Storage, transport and the law of one price: evidence from nineteenth century U.S. corn markets.

This paper argues that localised price spikes should be a regular feature of competitive commodity markets. It develops a rational expectations model of physical arbitrage in which trade takes time, and shows that inventory management plays a crucial role in the way regional prices are determined. In equilibrium, arbitrageurs choose export quantities to ensure inventories in the importing centre regularly fall to zero. They earn enough profits from high prices on these occasions to offset small losses at other times. An analysis of detailed data from Chicago and New York corn markets provides empirical support for the model.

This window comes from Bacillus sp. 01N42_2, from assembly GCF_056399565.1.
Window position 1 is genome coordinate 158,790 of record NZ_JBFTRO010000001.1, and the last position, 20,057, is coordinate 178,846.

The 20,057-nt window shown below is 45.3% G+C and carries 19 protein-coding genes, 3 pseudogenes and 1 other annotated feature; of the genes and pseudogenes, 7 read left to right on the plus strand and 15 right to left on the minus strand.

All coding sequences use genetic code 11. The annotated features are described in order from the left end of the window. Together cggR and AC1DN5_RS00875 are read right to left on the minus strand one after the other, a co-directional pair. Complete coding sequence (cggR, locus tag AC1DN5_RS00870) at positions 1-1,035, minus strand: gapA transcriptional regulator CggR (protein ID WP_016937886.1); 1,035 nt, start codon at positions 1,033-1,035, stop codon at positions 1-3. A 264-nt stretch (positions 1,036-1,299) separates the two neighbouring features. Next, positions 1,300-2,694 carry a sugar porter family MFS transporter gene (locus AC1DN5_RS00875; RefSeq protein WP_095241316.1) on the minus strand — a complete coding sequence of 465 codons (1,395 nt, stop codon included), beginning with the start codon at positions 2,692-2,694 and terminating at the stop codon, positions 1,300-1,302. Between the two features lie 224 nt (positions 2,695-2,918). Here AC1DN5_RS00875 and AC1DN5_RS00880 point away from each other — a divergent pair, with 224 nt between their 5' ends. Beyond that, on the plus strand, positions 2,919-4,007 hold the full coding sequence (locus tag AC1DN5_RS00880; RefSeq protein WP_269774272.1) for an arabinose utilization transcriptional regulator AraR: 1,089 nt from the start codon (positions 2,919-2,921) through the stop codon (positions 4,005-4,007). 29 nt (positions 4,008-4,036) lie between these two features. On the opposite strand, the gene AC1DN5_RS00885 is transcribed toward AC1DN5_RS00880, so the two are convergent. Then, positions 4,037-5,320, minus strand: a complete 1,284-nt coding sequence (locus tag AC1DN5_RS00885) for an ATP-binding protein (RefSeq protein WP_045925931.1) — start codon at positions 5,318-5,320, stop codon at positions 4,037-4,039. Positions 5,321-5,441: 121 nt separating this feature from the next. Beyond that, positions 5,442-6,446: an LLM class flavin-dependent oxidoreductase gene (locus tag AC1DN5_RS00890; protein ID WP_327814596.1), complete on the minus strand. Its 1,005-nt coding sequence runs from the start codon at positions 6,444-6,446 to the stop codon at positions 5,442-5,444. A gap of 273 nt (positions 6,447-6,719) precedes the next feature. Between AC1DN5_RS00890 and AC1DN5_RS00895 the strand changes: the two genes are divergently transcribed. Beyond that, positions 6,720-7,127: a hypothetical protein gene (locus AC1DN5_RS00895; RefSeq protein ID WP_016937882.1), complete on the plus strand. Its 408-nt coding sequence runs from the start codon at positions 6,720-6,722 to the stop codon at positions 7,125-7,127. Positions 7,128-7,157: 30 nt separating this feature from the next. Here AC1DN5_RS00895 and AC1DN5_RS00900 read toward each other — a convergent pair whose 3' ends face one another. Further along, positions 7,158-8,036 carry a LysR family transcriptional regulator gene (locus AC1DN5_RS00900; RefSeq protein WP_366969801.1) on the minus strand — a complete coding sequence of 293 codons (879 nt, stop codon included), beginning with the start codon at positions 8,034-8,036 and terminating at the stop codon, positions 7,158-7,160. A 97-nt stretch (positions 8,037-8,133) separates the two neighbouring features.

Issue Date:
2005-03
Publication Type:
Conference Paper/ Presentation
PURL Identifier:
http://purl.umn.edu/208149
Total Pages:
24




 Record created 2017-04-01, last modified 2017-08-28

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